MIAMI -- On the field, Logan Morrison is respected for his all-out hustle. Off the field, the Marlins first baseman also remains vigilant in his dedication to helping others.
Active in numerous charitable causes, Morrison is set to announce the five "Project LoMo" winners.
The five children will be introduced at a news conference Saturday afternoon at Marlins Park, prior to the Marlins facing the Rockies.
Children from across the country have made their submissions of what they're doing to enhance their communities.
"We're looking to get kids active in their community and make their community a better place," Morrison said. "Whether it is starting a recycling program or raising money for a cause for poverty, or whatever it may be."
For weeks, children have e-mailed their submissions and videos to the Project LoMo contest.
The five winners will also take part in the tossing out of the ceremonial first pitches.
Hechavarria having uncharacteristic month at short
MIAMI -- Making spectacular plays look routine has been commonplace for Marlins shortstop Adeiny Hechavarria.
Because the 24-year-old has been a dynamic difference maker in the field for so long, it's unusual to see him charged with an error, let alone two in the same game.
But that's what happened in Tuesday's 6-4 loss to the Dodgers, the first time Hechavarria has been charged with more than one error in a game.
"Guys are going to make errors," manager Mike Redmond said. "We watch him make so many plays that we don't expect him to make errors. That's not realistic. He's going to make errors."
Many in the Marlins' organization feel Hechavarria defensively is as good as any shortstop in the National League. He now has 13 errors on the season. Six of them have been in August.
"We get so used to him making all these great plays, but there is the human side of it," Redmond said. "Once in a while you're going to get a bad hop, or you're going to come up on a ball, and make a few errors. That's just a part of it. We're just not used to seeing it."
Jennings stands by pitch selection vs. Puig
MIAMI -- After rethinking and reviewing on video, Dan Jennings has no regrets about the pitch or the location. What he'd like to reverse is the result.
Jennings surrendered the game-changing home run to Yasiel Puig to lead off the eighth inning on Tuesday night.
Puig, who didn't start the game, took a low, 90-mph fastball, and deposited it just far enough to clear the wall in left-center at Marlins Park. The drive snapped a tie, and the Dodgers went on to a 6-4 win over Miami.
"In a tie ballgame, as a pitcher, you're trying to keep the ball and keep it in the ballpark," Jennings said. "I threw a pitch that was down in the bottom of the zone. I still stand by the pitch."
The Miami lefty had not allowed a home run all season. Puig's blast snapped Jennings' 30-inning streak.
Puig is a notoriously aggressive hitter. He's known for swinging at first pitches. When he puts them in play, he is extremely dangerous.
The Dodgers rookie outfielder is batting .630 with five homers when he puts the first pitch in play, entering Wednesday night.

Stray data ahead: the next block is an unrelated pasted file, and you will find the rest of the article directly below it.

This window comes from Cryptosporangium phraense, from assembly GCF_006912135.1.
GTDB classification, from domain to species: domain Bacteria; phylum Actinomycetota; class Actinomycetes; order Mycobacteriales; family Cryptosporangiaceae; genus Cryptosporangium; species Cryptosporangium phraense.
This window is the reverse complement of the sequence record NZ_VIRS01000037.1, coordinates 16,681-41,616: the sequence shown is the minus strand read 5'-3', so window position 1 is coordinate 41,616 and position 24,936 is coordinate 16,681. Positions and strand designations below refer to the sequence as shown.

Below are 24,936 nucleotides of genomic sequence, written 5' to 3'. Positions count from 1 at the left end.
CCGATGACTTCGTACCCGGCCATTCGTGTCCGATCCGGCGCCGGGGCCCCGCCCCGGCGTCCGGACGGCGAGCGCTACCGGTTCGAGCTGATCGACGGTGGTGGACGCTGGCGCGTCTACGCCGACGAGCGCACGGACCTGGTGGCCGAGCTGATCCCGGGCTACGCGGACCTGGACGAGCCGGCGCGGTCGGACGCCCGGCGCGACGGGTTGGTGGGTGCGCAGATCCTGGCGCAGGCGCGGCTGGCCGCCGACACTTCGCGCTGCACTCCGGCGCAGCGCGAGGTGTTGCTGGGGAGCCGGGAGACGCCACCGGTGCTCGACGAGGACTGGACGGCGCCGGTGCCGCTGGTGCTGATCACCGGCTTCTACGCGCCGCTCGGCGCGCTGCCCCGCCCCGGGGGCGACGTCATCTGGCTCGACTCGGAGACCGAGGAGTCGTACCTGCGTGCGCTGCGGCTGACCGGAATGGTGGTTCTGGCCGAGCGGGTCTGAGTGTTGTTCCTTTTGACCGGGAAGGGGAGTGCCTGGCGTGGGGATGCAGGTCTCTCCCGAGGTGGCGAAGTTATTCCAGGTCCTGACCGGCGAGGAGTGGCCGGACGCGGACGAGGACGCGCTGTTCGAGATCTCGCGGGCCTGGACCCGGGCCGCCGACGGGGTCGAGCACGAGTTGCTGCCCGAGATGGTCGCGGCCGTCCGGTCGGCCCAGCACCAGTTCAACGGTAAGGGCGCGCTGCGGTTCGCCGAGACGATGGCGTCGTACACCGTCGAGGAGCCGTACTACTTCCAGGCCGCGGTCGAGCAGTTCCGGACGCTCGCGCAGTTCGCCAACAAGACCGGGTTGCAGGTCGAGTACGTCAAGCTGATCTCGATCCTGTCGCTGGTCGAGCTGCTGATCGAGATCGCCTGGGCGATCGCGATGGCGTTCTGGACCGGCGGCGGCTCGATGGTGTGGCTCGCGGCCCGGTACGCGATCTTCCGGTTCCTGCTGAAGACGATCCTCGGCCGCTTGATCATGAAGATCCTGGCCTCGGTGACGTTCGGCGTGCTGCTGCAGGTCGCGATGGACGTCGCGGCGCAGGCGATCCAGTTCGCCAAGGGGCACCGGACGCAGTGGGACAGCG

"It's a tough situation," Jennings said. "I know he did it [Tuesday] and he did it the day before. He swings at first pitches. I understand that. You learn from your mistakes."
The fact that Puig didn't start the game and he delivered on the first pitch he saw added to the drama.
"When you talk about low-ball hitters in the game, there are not a ton of them," Jennings said. "But some of the best hitters are. You think, 'Where do you try to throw a low-ball hitter?' You still try to keep the ball down.
"I still stand by the pitch. I feel I threw the ball well. I was one pitch away from having a great outing. Maybe we go extras. Who knows?"
Jennings was asked to go more than one inning on Tuesday because the bullpen is a bit thin.
Chad Qualls was unavailable due to a tight back. He did some throwing on flat ground on Wednesday. A.J. Ramos had warmed up in the bullpen and was ready to take the mound in the eighth inning, had Miami scored in the bottom of the seventh.
The frustrating part for Jennings is he threw what he felt was a quality pitch, but he was not rewarded.
"I've gone back over it, I looked at it," the reliever said. "I like the pitch. That happens. That's why this game is so hard sometimes. You make good pitches, and they get hit. I tip my hat to him a little bit. That was a heck of a swing."
• Left-hander Justin Nicolino, ranked by MLB.com as the Marlins' fourth-best prospect, has been named the Florida State League Pitcher of the Year. Nicolino, now at Double-A Jacksonville, opened the season with Class A Jupiter, and he was 5-2 with a 2.23 ERA in 18 starts in the Florida State League.
• Placido Polanco, on the seven-day disabled list with a concussion, will return to the clubhouse on Thursday, where he will ride a stationary bike and be evaluated further. Polanco was struck on the left side of the helmet on Friday by a pitch against the Giants. He has spent the past few days resting at his home.
• Qualls was unavailable on Tuesday night because of some tightness in his back. He did some throwing on Wednesday and is being evaluated day to day.
• Hall of Fame Spanish-language radio voice Felo Ramirez was interacting with fans on Wednesday night for the first time on Twitter. He could be reached using the hashtag #feloenvivo.
• Although he is several months away from being declared a free agent, the Marlins have interest in Cuban defector Jose Dariel Abreu, whose asking price could be in the $60 million range.